Last Updated on April 24, 2023 by Dave Schoenbeck
One of the biggest challenges for business owners is learning how to overcome sales objections. Not every business owner is a skilled salesperson, and not everyone can think of good responses on the fly. It’s easy to freeze up when met with a customer objection, but proper preparation can help you push past the discomfort and close the deal.
Common Types of Customer Objections
While seasoned salespeople undoubtedly have ways to overcome sales objections, you will likely need to help less experienced team members get to that point. Of course, it’s also helpful for business owners to grow these skills.
Learning to overcome objections in sales can do more than boost your bottom line. Using familiar scripts to deal with doubts, you can learn valuable communication tactics to help you sell new ideas to your team, investors, or board of directors.
To overcome sales objections, you should first understand what they are. A complaint is a stopping point that threatens to end the sale. The truth is that while the wording may differ, most objections can be boiled down to the same few concerns at their very essence. Here are a few of the most common sales objections and answers you can use to refute them.
- Objection: “We don’t have the budget.”
- Say, “Our product is an investment, but it can increase your profits by X% based on what we’ve done for similar clients.”
- People with this objection might be interested in your product or service but hope to find it cheaper elsewhere. It would help if you clarified your value to overcome sales objections based on price. What makes you better than your cheaper competitors?
- Pricing objections can be mitigated by making the price easier to swallow. For example, can you offer a payment plan or different pricing options? Is there a cheaper package available?
- Objection: “I need to check with my manager.”
- Say this: “If you’d like, I’d be happy to talk to your manager and explain how our product can help your business. Are you both available later this week?”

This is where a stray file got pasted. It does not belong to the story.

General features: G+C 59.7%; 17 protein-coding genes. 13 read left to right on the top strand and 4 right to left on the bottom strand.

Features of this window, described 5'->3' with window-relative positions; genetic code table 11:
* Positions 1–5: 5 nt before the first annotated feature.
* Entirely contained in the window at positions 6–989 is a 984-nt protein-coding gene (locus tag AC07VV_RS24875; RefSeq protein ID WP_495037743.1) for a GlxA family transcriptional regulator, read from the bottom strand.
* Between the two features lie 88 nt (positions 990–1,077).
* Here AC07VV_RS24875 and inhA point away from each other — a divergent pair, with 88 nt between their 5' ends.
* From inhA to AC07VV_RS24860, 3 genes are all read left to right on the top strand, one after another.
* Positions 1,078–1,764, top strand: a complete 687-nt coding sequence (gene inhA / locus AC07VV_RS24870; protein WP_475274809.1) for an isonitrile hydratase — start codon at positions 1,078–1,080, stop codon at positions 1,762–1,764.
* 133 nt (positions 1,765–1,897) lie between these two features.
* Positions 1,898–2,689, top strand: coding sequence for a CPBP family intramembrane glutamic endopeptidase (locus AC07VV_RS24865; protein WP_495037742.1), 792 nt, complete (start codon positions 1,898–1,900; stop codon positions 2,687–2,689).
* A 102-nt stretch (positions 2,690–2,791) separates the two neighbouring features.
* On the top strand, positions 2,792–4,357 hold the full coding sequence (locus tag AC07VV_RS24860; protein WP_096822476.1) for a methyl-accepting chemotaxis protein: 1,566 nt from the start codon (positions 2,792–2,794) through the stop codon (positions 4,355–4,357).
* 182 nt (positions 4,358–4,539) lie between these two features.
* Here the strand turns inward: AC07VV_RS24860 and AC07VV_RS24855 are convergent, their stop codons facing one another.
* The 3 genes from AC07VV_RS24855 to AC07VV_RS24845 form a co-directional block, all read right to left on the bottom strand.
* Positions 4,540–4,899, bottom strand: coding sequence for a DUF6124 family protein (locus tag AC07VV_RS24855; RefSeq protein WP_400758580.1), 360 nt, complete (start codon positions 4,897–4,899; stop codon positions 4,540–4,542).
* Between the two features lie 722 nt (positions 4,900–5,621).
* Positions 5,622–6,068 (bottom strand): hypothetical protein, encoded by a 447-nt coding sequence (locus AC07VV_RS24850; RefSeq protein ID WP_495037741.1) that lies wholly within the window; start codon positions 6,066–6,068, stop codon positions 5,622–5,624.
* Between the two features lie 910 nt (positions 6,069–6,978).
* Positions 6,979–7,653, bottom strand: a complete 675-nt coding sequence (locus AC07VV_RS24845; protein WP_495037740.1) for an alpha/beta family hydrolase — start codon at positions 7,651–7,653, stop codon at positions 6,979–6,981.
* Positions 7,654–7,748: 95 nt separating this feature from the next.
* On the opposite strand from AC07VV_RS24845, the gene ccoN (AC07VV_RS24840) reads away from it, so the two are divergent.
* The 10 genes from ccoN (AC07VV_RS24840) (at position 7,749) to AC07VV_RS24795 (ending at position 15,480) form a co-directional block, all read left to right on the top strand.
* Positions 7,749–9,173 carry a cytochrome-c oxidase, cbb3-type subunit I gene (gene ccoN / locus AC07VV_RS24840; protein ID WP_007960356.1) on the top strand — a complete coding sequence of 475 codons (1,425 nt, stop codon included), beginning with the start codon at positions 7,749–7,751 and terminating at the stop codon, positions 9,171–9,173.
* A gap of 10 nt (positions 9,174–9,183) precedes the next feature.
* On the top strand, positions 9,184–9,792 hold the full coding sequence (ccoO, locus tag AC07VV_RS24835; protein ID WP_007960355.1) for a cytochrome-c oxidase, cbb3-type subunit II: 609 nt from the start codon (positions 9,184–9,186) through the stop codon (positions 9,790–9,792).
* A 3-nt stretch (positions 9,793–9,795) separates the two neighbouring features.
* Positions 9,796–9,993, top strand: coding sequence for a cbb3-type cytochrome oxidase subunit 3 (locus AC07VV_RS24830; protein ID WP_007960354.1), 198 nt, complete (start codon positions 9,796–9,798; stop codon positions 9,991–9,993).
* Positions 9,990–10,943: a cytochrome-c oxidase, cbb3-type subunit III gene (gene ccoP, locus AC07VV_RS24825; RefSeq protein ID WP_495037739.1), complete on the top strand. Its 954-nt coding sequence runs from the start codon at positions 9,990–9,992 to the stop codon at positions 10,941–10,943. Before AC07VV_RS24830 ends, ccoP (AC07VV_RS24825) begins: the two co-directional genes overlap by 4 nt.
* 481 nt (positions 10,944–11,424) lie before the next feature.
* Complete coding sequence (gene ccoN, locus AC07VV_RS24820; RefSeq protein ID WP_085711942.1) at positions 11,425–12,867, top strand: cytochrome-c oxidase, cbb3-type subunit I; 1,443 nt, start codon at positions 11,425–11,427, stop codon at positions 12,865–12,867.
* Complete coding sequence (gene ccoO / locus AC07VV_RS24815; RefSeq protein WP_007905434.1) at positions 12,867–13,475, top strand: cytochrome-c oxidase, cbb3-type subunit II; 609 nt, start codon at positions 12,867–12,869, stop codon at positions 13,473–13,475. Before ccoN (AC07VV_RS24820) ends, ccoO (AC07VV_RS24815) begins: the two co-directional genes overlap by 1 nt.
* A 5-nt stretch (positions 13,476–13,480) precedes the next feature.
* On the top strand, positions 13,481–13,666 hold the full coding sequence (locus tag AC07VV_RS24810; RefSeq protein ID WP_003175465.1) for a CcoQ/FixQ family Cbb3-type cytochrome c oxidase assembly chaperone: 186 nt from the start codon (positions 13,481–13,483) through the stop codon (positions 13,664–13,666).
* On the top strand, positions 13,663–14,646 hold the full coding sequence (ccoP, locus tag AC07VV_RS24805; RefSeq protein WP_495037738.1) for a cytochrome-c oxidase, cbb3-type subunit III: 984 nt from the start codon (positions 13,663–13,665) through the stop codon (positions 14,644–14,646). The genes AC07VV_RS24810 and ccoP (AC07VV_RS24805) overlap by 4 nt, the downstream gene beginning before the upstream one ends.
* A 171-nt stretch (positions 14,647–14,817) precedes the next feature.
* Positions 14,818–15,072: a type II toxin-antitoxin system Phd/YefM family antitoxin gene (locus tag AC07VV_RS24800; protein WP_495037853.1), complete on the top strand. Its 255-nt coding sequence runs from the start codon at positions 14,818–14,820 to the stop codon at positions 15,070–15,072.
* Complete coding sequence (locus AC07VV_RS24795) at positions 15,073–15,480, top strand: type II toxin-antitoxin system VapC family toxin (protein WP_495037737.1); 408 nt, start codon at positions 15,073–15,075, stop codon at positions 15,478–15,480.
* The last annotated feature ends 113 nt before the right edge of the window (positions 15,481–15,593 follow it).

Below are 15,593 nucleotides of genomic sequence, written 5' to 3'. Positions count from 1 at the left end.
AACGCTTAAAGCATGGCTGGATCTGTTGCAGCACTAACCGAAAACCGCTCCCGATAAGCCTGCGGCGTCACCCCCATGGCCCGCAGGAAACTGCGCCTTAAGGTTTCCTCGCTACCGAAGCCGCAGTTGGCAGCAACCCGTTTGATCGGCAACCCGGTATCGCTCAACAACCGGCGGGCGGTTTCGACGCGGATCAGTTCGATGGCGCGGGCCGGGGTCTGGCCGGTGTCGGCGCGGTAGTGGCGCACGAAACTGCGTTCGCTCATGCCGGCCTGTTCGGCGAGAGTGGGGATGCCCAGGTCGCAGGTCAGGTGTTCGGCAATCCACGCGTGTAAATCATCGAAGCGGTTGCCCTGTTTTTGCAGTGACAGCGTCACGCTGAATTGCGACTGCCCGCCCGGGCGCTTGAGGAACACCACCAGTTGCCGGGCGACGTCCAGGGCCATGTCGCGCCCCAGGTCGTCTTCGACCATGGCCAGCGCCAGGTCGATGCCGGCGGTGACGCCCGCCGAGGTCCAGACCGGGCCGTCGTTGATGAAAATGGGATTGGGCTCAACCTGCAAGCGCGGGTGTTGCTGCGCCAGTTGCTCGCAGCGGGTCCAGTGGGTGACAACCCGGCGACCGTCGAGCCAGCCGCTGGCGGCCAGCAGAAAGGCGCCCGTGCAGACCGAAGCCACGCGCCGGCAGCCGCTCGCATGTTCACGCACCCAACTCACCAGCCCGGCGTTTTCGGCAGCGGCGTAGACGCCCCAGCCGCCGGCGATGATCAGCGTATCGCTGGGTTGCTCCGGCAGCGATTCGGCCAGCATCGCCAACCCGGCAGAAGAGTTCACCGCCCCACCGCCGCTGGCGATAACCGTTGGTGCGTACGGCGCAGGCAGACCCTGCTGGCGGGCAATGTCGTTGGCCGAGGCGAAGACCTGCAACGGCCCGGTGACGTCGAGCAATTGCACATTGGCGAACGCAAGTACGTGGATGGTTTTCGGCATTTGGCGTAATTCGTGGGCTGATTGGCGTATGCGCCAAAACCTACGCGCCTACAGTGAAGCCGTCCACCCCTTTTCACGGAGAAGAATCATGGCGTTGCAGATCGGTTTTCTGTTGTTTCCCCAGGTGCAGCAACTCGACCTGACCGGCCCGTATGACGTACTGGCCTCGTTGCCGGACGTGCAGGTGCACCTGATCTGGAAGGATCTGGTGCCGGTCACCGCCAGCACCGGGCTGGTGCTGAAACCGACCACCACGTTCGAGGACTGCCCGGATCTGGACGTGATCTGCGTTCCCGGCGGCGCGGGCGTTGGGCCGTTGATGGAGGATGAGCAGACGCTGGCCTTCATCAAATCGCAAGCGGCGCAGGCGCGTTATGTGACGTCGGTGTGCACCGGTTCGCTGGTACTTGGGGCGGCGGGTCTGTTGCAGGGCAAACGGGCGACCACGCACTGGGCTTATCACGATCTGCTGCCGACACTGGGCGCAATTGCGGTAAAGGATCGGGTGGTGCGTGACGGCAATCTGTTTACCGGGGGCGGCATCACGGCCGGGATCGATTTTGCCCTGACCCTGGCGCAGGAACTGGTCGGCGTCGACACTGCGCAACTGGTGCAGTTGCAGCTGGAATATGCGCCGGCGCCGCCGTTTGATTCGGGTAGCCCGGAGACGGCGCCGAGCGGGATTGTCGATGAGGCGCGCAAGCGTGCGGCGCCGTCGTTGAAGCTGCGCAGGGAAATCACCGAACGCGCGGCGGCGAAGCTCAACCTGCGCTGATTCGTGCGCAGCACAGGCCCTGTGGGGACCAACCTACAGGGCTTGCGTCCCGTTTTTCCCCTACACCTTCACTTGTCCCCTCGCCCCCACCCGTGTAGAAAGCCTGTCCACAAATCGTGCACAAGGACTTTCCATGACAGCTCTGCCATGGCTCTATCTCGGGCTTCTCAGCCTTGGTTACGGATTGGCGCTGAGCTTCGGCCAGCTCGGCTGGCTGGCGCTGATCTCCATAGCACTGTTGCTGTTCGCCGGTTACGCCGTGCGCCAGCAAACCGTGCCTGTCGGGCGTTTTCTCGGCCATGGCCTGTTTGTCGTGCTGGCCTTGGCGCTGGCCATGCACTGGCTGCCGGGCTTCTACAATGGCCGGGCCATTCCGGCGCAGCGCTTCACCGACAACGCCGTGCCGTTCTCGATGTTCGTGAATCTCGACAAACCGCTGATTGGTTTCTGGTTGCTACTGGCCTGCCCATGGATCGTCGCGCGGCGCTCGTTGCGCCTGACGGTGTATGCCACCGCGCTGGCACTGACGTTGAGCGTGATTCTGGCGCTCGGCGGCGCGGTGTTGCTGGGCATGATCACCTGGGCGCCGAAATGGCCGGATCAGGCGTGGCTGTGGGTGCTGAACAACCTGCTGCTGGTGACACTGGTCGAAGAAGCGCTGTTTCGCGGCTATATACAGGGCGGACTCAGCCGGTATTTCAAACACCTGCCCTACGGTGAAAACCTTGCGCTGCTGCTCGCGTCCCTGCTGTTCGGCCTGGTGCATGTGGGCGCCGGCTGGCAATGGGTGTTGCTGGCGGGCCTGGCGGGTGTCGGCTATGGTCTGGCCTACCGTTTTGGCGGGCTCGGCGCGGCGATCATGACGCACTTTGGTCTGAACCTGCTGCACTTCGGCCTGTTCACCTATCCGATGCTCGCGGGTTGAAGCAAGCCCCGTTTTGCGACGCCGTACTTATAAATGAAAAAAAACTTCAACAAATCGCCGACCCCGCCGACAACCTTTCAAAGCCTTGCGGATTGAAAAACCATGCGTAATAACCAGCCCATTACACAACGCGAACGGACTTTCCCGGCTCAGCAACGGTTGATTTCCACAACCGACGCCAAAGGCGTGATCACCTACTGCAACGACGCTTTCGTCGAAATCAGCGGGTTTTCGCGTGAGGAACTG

- If your prospect isn’t making the final decision, you’ll need to help them sell your product or service to the person who is. You can do this by offering to contact them or providing valuable materials that break down your sales pitch into manageable, understandable steps.
- Note that the person you’re talking to is likely not as passionate about your product or service as you are. To overcome sales objections, you’ll need to genuinely convince them of the value of your product or service, then make it simple for them to sell it to their higher-ups.
- Objection: “We’re not ready to decide. Check back later.”
- Say this: “I’d be happy to follow up later. Let’s get a meeting on the calendar for X days from now. Are you available at the same time?”
- Sometimes the timing is an issue, but you can still win over these clients by being persistent yet not pushy. They’ll likely forget about you if you wait to schedule another meeting. So don’t get off the phone until you have a follow-up scheduled.
- Objection: “We already have another vendor.”
- Say this: “How is that working out? Are there any pain points that you’ve noticed?”
- Just because they have another vendor doesn’t mean the door is closed. How can your product or service exceed what they already have? What do you have to offer that others don’t?
- Objection: “I don’t think we need this.”
- Say: “We’ve helped similar clients achieve X results in Y amount of time. I know we can do the same for you.”
- Here’s where it helps to do a little research. Are their competitors using your product or service or something similar? How can you help them surpass the competition? What can you do for this customer specifically?
- You’re trying to sell to them because they can use your product or service. However, you can overcome sales objections by showing them what you see.
Overcoming sales objections is just one way to grow your sales skills. As a business coach, I’ve shared countless sales and marketing tips through my blog. Click here and sign up to have my blog posts delivered to your email every week.